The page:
Develop Side Control Dominance with Matheus Gonzaga
by Rob Hileman, January 14, 2020
If you’re a beginner you’ve probably noticed that the side control position offers a certain level of comfortability as far as dominant positions go. The position provides us lots of balance and being perpendicular to our opponent gives us quite a bit of stability, allotting us time to work and think about our next transition or attack. For me, this was the first position I felt that I was getting a handle on and I became attracted to settling in here and transitioning to other forms of side control when trying to finish.
There are some cardinal rules when working from the top side control position. Frames are a serious detriment to progression here and must be dealt with accordingly. Failing to remove frames before trying to advance can put us in all kinds of trouble. Make sure you understand different ways of removing frames from your path before you start to attack.
One of the other big issues is the under hook. We find that almost always, both parties would love to achieve the under hook. When you’re in top side control, if you allow the bottom player to achieve an under hook, you can be seconds away from losing the position if you don’t recognize the danger and make an adjustment. There are lots of ways to deal with the under hook and if this concept is on your radar the under hook from the bottom can lead you to even better position and lend itself to a myriad of attacks.
Matheus Gonzaga has enjoyed an incredibly successful competitive career thus far, rising through the lower ranks and transitioning to black belt, adding plenty of accolades to his list of accomplishments along the way. Now stationed at Atos, Gonzaga is under the tutelage of the great Andre Galvao and continuing his competitive endeavors at the elite levels of competition.
Gonzaga has an incredibly devastating side control. Not only are his attacks on point but his positional game and his approach to top side is intelligent and effective. Gonzaga has recently released a blueprint for his side control game with BJJ Fanatics entitled, Side Control Masterclass. In this new series, Gonzaga outlines his plans from top side control, giving us insight into securing, maintaining, and attacking from this dynamic position. If you’re a side control fan or just looking to learn a little more about the position, this one is definitely for you. Gonzaga will help you tighten your game up so that you can become more effective and dangerous from top side control.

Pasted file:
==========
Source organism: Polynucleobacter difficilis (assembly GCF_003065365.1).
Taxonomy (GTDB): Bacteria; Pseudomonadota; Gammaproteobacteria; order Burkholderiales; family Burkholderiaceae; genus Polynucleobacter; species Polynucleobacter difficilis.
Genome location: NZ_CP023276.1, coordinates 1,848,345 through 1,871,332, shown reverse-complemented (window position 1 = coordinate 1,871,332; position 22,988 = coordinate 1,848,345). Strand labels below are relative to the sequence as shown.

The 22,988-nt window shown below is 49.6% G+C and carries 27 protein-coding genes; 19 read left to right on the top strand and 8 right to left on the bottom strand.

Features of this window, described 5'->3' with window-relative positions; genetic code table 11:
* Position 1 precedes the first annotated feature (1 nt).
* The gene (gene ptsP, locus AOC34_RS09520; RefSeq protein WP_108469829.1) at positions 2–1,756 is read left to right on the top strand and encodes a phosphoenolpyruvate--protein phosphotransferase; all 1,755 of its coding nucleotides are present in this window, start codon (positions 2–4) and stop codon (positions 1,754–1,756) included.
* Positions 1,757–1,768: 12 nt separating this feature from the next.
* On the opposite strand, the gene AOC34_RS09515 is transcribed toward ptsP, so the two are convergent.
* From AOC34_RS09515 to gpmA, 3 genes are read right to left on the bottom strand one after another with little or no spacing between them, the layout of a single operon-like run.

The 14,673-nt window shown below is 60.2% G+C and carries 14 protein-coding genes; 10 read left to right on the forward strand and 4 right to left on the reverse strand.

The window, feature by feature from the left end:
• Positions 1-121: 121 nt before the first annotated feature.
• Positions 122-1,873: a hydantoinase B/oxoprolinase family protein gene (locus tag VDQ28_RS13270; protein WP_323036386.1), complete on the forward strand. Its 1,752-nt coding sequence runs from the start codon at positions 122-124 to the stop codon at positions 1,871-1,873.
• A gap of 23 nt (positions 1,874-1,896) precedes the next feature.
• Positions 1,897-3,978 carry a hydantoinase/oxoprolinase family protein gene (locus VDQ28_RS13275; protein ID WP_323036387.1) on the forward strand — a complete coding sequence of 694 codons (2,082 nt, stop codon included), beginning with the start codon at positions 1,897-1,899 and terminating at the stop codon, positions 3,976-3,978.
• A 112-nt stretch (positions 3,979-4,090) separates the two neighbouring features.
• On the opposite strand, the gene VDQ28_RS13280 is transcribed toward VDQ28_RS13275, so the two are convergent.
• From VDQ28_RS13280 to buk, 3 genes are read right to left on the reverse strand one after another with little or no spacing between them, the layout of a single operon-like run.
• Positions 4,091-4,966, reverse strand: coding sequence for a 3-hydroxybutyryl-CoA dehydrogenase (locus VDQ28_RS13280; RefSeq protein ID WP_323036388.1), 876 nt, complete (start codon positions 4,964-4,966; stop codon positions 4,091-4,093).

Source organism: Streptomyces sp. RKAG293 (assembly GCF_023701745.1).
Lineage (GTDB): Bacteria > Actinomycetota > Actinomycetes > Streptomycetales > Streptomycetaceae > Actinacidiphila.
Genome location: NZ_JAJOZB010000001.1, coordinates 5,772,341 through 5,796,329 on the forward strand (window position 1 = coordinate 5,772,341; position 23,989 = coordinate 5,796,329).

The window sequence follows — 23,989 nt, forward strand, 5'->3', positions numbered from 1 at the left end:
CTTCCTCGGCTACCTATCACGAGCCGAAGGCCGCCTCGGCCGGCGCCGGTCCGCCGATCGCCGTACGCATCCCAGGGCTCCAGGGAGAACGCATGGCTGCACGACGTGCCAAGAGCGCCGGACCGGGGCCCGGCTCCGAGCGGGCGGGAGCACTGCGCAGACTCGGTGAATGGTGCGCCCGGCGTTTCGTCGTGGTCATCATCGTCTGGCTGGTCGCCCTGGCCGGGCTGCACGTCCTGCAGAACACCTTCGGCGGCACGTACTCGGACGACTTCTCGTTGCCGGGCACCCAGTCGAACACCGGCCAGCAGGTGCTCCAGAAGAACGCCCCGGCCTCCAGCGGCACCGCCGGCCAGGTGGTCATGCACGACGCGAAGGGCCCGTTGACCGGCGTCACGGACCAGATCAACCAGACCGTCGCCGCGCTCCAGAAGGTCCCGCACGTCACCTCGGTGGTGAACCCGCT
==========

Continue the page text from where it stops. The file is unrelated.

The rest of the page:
Let’s take a look at a sample from the series. Here, Gonzaga talks a bit about the under hook and how to deal with it. This counter will allow you to keep attacking from side control and also provide a pathway to the back if you wish! Check this out!
In this particular situation, Gonzaga’s partner has done a good job hiding his arm by keeping It tight to his body. This is common and something we’ll experience at some point. As his partner shoots the under hook, Gonzaga must react. Left unchecked for too long, the under hook will help the bottom player gain favorable position as you can see here in the example that Gonzaga demonstrates.
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As the under hook takes shape, notice how Gonzaga gets heavy on it, retreating his body a bit and cupping the elbow. This takes some steam out of the under hook and keeps his partner from advancing. Gonzaga then transitions his free arm to the other side of the body and also steps over the head, planting his foot on the mat behind his partner.
Before his partner can make the trip up to his knees, Gonzaga begins his transition to the backside. He starts by allowing the knee behind his partner to drop to the mat as his opposite leg begins to take the long step. Gonzaga then drops his elbow down to the front side of his partner, stopping anymore movement in the direction that would allow his partner to travel to his knees.
Gonzaga offers us two options here. The first being the ability to just simply settle in to a traditional side control on the opposite side, where he begins to open his partner up and the second being the back take. Each one is great and, in most cases, this will greatly depend on how your opponent reacts to the transition. Gonzaga also demonstrates an excellent method of control here that stops his partner from turning away. As the transition occurs, he controls the bottom elbow and bottom lapel as well. This stops his partner dead in his tracks making any further movement nearly impossible without the bottom player nearly choking himself.
There’s definitely an element of timing that must be observed here. In order for this transition to serve you, you must stay ahead of your opponent’s movements. You could turn this movement into a great drill as well, working in a back and for the motion from side to side. This will help you understand the timing that is necessary to execute the movement and help you make sure that you’re staying one step ahead!
Side Control Masterclass By Matheus Gonzaga is an 8-Part dedicated to mastering side control. Pass the guard and dominate from the side with constant pressure and attacks from Matheus Gonzaga!